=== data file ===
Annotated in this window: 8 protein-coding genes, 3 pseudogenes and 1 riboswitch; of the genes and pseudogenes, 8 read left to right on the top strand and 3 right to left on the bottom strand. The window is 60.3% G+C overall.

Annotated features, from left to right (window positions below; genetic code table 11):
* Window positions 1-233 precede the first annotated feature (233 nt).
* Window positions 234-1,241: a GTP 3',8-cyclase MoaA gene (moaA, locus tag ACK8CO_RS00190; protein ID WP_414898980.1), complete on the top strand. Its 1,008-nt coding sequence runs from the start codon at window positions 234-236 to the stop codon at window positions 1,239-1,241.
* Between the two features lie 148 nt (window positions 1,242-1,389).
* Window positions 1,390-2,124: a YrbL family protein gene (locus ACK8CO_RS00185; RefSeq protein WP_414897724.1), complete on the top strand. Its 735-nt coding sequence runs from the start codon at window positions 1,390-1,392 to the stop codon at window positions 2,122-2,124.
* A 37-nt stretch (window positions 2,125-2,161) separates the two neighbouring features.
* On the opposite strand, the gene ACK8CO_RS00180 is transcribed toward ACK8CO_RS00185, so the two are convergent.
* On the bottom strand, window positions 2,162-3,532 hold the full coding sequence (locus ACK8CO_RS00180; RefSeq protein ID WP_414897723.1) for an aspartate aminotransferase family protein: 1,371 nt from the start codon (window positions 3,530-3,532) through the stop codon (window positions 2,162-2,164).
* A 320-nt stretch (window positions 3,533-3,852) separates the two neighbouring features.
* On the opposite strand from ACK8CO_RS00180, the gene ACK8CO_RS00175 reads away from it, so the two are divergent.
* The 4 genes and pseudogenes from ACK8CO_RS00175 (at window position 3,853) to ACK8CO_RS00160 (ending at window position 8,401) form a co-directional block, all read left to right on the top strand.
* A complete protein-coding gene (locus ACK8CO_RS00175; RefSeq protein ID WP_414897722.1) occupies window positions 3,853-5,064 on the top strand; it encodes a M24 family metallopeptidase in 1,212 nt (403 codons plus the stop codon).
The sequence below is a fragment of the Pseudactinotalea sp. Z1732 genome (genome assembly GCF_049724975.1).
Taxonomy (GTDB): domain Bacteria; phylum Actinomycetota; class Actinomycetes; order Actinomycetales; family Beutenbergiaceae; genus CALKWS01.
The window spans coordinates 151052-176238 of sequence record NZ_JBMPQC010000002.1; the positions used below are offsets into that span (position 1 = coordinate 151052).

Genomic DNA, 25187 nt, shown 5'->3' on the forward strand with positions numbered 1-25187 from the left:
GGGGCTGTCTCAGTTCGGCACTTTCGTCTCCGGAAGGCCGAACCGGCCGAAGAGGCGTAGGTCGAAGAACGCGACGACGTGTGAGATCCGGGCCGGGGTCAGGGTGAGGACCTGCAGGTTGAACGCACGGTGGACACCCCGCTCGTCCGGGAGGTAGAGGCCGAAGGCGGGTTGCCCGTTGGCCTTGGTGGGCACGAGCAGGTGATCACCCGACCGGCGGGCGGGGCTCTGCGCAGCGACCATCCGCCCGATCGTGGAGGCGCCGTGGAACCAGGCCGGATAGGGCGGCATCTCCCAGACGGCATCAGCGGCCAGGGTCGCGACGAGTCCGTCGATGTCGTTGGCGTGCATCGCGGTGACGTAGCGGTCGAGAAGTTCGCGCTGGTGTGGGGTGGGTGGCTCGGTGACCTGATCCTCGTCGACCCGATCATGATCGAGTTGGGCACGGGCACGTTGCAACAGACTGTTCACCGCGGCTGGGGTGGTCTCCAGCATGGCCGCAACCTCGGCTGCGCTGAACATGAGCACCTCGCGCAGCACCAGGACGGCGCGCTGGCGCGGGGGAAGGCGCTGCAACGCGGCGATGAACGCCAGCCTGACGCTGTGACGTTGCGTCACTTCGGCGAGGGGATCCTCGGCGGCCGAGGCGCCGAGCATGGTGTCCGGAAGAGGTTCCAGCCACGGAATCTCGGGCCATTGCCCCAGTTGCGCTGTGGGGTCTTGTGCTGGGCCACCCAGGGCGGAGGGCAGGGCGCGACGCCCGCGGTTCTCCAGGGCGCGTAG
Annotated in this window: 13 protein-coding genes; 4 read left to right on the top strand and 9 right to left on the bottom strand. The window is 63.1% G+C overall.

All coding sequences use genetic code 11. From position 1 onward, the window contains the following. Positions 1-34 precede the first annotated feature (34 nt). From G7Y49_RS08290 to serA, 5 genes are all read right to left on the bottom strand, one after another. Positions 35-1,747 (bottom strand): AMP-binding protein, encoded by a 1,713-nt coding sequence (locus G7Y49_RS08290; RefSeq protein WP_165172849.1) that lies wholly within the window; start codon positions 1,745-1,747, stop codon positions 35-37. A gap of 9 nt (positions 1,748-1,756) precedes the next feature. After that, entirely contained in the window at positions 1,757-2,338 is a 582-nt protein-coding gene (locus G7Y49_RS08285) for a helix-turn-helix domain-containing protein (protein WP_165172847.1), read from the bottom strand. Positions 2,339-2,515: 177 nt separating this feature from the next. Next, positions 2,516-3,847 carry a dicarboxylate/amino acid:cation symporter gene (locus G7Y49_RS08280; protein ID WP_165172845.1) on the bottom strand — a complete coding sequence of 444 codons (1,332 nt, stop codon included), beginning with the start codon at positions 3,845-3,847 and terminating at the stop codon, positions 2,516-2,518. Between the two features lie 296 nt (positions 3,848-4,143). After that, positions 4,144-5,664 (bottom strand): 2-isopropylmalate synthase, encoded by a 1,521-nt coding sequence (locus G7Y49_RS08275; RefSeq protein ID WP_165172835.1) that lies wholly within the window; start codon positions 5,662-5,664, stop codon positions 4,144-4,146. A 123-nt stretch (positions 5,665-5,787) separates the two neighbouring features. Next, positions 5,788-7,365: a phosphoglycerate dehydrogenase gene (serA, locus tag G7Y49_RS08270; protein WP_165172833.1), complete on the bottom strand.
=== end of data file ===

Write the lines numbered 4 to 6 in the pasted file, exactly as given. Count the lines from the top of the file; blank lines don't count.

* Window positions 234-1,241: a GTP 3',8-cyclase MoaA gene (moaA, locus tag ACK8CO_RS00190; protein ID WP_414898980.1), complete on the top strand. Its 1,008-nt coding sequence runs from the start codon at window positions 234-236 to the stop codon at window positions 1,239-1,241.
* Between the two features lie 148 nt (window positions 1,242-1,389).
* Window positions 1,390-2,124: a YrbL family protein gene (locus ACK8CO_RS00185; RefSeq protein WP_414897724.1), complete on the top strand. Its 735-nt coding sequence runs from the start codon at window positions 1,390-1,392 to the stop codon at window positions 2,122-2,124.